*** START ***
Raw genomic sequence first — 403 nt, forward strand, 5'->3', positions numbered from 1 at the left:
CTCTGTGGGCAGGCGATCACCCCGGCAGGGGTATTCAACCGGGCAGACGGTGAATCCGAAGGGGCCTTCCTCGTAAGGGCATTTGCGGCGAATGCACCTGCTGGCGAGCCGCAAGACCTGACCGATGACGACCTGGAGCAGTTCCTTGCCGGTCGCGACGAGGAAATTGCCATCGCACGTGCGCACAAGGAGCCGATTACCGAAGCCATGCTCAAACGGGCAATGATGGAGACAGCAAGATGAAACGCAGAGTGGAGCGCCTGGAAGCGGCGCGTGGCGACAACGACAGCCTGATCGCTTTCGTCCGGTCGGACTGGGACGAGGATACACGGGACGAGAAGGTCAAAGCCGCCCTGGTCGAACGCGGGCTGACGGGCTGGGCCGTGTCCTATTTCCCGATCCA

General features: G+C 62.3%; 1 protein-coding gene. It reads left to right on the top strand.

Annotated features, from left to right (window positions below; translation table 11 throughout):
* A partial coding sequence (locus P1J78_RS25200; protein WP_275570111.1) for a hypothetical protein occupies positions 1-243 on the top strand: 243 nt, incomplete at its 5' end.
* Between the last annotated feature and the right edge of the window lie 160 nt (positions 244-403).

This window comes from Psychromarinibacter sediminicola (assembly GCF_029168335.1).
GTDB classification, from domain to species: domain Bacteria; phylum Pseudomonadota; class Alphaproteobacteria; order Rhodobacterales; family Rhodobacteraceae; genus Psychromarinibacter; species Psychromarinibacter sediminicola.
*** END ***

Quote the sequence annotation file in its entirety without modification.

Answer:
Raw genomic sequence first — 403 nt, forward strand, 5'->3', positions numbered from 1 at the left:
CTCTGTGGGCAGGCGATCACCCCGGCAGGGGTATTCAACCGGGCAGACGGTGAATCCGAAGGGGCCTTCCTCGTAAGGGCATTTGCGGCGAATGCACCTGCTGGCGAGCCGCAAGACCTGACCGATGACGACCTGGAGCAGTTCCTTGCCGGTCGCGACGAGGAAATTGCCATCGCACGTGCGCACAAGGAGCCGATTACCGAAGCCATGCTCAAACGGGCAATGATGGAGACAGCAAGATGAAACGCAGAGTGGAGCGCCTGGAAGCGGCGCGTGGCGACAACGACAGCCTGATCGCTTTCGTCCGGTCGGACTGGGACGAGGATACACGGGACGAGAAGGTCAAAGCCGCCCTGGTCGAACGCGGGCTGACGGGCTGGGCCGTGTCCTATTTCCCGATCCA

General features: G+C 62.3%; 1 protein-coding gene. It reads left to right on the top strand.

Annotated features, from left to right (window positions below; translation table 11 throughout):
* A partial coding sequence (locus P1J78_RS25200; protein WP_275570111.1) for a hypothetical protein occupies positions 1-243 on the top strand: 243 nt, incomplete at its 5' end.
* Between the last annotated feature and the right edge of the window lie 160 nt (positions 244-403).

This window comes from Psychromarinibacter sediminicola (assembly GCF_029168335.1).
GTDB classification, from domain to species: domain Bacteria; phylum Pseudomonadota; class Alphaproteobacteria; order Rhodobacterales; family Rhodobacteraceae; genus Psychromarinibacter; species Psychromarinibacter sediminicola.